Let's Talk About Fatigue!

Fatigue is something we all experiences at one time or another. The issue is not that we experience fatigue, but the issue is when fatigue becomes part of everyday life. Fatigue is a lingering tiredness that is constant, and it can be physical, mental or a combination of both.

If you are experiencing ongoing fatigue, it is important to speak with your doctor to find the cause. Don't simply accept that fatigue must be your lot in life and drag your exhausted self around each day, or worse; fill yourself with sleeping pills before bed each night to fall asleep. Be mindful of the fact that our bodies are not deficient in prescription drugs such as Ambien or Restoril. Instead, we need to be asking the question – what are we deficient in?

Simple blood tests can rule out vitamin deficiency, such as low iron or low B12. A routine complete blood count (CBC) looks at your white and red blood cells, platelet, hemoglobin and hematocrit levels, to detect or rule out any serious health issues such as tissue inflammation, infection, heart conditions, or possibly cancer. Low grade infection of any kind can also zap your energy, so consider any wound you may have that is not healing well, or even a possible dental infection. Your fatigue could also be as a result of a problem with the autonomic nervous system (POTS). A good functional medicine doctor, homeopathic doctor, or naturopathic doctor can often help you get to the root cause.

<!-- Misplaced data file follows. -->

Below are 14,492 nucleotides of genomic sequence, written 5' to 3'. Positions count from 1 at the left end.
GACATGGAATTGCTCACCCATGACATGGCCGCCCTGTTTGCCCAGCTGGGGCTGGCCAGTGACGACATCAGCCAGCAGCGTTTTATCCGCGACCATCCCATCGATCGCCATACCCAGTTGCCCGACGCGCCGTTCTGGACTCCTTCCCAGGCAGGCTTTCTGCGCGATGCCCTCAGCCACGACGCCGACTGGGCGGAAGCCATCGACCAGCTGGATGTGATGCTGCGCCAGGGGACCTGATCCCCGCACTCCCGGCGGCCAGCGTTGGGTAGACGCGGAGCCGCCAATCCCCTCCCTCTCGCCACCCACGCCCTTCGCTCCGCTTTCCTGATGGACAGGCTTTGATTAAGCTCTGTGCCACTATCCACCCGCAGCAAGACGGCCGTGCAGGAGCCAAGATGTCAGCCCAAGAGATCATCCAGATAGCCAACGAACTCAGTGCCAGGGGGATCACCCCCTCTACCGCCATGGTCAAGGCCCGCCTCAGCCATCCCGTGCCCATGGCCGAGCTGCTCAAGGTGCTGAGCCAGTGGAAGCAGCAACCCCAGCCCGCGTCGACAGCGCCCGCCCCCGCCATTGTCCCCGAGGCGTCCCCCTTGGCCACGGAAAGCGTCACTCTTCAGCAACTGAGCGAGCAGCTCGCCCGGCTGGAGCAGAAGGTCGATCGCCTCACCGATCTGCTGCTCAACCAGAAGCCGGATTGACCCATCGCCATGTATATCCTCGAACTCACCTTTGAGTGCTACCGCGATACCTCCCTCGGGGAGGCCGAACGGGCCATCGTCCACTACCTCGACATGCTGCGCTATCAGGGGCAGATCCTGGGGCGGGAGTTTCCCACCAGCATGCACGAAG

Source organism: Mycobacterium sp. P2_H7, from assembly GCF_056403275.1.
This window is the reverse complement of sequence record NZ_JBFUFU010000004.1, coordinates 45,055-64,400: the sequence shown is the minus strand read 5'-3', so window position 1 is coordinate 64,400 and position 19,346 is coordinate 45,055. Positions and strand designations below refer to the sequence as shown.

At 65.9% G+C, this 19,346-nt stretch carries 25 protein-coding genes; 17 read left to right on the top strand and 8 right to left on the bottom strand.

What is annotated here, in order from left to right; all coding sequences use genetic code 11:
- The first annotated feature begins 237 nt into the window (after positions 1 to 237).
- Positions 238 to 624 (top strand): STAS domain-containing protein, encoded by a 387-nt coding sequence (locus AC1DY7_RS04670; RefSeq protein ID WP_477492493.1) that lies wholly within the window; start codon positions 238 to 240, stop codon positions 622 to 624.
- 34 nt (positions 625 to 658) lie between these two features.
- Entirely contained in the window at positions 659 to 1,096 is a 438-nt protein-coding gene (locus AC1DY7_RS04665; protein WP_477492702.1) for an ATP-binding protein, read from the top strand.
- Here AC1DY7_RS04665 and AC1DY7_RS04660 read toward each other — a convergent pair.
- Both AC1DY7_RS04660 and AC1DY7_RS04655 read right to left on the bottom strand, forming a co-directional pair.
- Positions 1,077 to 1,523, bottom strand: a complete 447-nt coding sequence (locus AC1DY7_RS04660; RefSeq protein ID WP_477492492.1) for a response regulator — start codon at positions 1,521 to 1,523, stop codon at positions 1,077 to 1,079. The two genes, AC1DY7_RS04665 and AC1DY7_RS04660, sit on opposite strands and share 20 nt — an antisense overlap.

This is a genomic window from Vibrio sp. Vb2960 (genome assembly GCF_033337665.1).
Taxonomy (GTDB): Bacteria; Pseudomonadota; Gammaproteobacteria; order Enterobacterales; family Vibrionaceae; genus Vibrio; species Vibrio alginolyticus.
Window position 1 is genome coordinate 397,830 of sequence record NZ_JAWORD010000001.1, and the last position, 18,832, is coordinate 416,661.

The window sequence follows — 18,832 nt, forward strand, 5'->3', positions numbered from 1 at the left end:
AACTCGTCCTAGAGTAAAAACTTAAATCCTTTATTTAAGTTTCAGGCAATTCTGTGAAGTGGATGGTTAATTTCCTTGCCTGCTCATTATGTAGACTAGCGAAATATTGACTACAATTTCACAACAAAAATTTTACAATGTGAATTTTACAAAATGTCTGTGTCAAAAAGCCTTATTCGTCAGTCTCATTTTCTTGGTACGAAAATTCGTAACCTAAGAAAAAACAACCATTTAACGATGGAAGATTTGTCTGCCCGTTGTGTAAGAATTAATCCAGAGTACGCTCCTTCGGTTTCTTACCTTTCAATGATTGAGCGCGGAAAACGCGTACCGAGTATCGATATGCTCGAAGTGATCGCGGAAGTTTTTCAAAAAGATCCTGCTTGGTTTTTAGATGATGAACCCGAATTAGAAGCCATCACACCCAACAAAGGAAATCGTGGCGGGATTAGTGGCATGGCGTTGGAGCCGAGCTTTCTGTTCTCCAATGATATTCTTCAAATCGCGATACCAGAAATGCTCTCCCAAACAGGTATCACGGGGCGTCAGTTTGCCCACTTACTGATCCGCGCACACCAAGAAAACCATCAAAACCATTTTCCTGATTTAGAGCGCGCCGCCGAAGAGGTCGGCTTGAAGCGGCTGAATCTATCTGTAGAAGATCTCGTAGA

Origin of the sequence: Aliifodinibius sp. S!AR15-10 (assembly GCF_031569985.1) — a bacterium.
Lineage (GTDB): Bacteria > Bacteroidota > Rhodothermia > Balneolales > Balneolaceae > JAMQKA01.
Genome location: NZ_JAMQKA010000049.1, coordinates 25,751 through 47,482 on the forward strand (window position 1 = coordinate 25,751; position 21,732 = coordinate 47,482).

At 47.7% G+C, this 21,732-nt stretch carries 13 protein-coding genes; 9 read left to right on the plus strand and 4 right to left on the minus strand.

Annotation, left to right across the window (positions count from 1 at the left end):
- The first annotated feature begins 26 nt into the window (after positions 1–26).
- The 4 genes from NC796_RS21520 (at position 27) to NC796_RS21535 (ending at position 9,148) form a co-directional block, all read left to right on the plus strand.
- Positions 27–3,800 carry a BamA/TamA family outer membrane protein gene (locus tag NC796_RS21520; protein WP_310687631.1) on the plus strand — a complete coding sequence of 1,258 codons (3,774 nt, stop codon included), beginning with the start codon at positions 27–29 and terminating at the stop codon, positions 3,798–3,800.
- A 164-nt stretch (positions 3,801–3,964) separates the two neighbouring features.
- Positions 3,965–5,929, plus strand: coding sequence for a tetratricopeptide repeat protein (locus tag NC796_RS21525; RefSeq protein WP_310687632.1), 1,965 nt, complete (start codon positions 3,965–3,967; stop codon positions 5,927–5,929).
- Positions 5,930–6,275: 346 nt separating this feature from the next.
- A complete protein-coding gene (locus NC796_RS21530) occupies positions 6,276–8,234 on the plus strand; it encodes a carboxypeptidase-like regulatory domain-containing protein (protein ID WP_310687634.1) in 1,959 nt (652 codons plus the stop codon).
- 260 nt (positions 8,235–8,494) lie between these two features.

Hormone levels can also wreak havoc on sleep. If progesterone levels are not optimal, we won’t be able maintain normal sleep cycles. Progesterone can help enhance and improve the quality of sleep. Good levels of progesterone can also help us fall asleep and stay asleep. A functional medicine doctor who specializes in bio-identical hormones can check all your hormone levels to determine those that are high or low, and help keep these in balance. This was a game changer for me!

If there is nothing of concern in your lab results, then it’s time to take a serious look at your life. How is your sleep hygiene? Do you try to stick with the same sleep and wake schedule? Is your room cool and dark enough? Do you sleep with the TV on? Is your phone off and out of your room? How about the Wi-Fi – consider turning this off while you sleep to see if this helps. Avoid eating too close to bedtime as your body temperature will not level out properly and may cause you to wake up. Try not to drink liquid too close to bedtime if you find yourself waking up to use the bathroom.

Check in with your stress levels. Do you find your mind racing when you are trying to fall asleep? Are you staying active enough during the day? Try to adopt some mindfulness techniques such as 4-square-breathing or meditation. Try to get exercise each day. Simply getting out for a thirty-minute walk will help balance the busy mind.